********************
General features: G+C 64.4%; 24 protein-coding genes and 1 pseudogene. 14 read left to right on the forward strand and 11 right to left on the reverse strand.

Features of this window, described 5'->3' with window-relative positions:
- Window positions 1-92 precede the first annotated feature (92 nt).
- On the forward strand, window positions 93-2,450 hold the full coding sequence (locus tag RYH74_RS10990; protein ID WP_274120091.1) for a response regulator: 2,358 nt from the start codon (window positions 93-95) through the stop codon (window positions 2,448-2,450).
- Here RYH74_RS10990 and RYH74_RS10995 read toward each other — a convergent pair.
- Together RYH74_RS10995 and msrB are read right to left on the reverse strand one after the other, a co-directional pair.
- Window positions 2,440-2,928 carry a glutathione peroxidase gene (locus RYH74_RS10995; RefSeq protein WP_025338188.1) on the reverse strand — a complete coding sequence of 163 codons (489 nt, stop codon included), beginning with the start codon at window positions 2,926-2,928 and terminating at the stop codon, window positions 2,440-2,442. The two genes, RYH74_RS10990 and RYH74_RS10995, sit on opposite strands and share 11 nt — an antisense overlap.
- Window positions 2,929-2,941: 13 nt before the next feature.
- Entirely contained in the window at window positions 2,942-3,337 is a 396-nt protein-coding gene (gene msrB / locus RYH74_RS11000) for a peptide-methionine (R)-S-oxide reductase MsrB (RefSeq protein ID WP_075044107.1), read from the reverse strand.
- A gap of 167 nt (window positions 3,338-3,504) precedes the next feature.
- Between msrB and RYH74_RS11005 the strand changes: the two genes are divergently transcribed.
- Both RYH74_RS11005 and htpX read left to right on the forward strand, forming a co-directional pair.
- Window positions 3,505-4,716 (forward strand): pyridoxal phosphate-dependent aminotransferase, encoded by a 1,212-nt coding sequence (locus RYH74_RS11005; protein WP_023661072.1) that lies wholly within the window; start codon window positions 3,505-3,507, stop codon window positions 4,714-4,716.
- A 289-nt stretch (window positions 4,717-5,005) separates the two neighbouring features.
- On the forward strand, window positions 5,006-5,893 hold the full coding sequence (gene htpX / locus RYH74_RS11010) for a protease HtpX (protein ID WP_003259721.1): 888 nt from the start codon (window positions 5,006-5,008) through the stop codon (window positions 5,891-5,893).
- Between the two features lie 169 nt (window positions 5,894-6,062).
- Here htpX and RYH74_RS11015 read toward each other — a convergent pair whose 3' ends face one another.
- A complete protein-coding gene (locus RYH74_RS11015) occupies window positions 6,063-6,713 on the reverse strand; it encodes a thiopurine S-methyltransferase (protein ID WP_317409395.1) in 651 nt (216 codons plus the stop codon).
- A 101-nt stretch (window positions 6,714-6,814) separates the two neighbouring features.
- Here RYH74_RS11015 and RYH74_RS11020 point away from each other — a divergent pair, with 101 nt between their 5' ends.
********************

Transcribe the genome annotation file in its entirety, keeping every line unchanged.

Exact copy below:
General features: G+C 64.4%; 24 protein-coding genes and 1 pseudogene. 14 read left to right on the forward strand and 11 right to left on the reverse strand.

Features of this window, described 5'->3' with window-relative positions:
- Window positions 1-92 precede the first annotated feature (92 nt).
- On the forward strand, window positions 93-2,450 hold the full coding sequence (locus tag RYH74_RS10990; protein ID WP_274120091.1) for a response regulator: 2,358 nt from the start codon (window positions 93-95) through the stop codon (window positions 2,448-2,450).
- Here RYH74_RS10990 and RYH74_RS10995 read toward each other — a convergent pair.
- Together RYH74_RS10995 and msrB are read right to left on the reverse strand one after the other, a co-directional pair.
- Window positions 2,440-2,928 carry a glutathione peroxidase gene (locus RYH74_RS10995; RefSeq protein WP_025338188.1) on the reverse strand — a complete coding sequence of 163 codons (489 nt, stop codon included), beginning with the start codon at window positions 2,926-2,928 and terminating at the stop codon, window positions 2,440-2,442. The two genes, RYH74_RS10990 and RYH74_RS10995, sit on opposite strands and share 11 nt — an antisense overlap.
- Window positions 2,929-2,941: 13 nt before the next feature.
- Entirely contained in the window at window positions 2,942-3,337 is a 396-nt protein-coding gene (gene msrB / locus RYH74_RS11000) for a peptide-methionine (R)-S-oxide reductase MsrB (RefSeq protein ID WP_075044107.1), read from the reverse strand.
- A gap of 167 nt (window positions 3,338-3,504) precedes the next feature.
- Between msrB and RYH74_RS11005 the strand changes: the two genes are divergently transcribed.
- Both RYH74_RS11005 and htpX read left to right on the forward strand, forming a co-directional pair.
- Window positions 3,505-4,716 (forward strand): pyridoxal phosphate-dependent aminotransferase, encoded by a 1,212-nt coding sequence (locus RYH74_RS11005; protein WP_023661072.1) that lies wholly within the window; start codon window positions 3,505-3,507, stop codon window positions 4,714-4,716.
- A 289-nt stretch (window positions 4,717-5,005) separates the two neighbouring features.
- On the forward strand, window positions 5,006-5,893 hold the full coding sequence (gene htpX / locus RYH74_RS11010) for a protease HtpX (protein ID WP_003259721.1): 888 nt from the start codon (window positions 5,006-5,008) through the stop codon (window positions 5,891-5,893).
- Between the two features lie 169 nt (window positions 5,894-6,062).
- Here htpX and RYH74_RS11015 read toward each other — a convergent pair whose 3' ends face one another.
- A complete protein-coding gene (locus RYH74_RS11015) occupies window positions 6,063-6,713 on the reverse strand; it encodes a thiopurine S-methyltransferase (protein ID WP_317409395.1) in 651 nt (216 codons plus the stop codon).
- A 101-nt stretch (window positions 6,714-6,814) separates the two neighbouring features.
- Here RYH74_RS11015 and RYH74_RS11020 point away from each other — a divergent pair, with 101 nt between their 5' ends.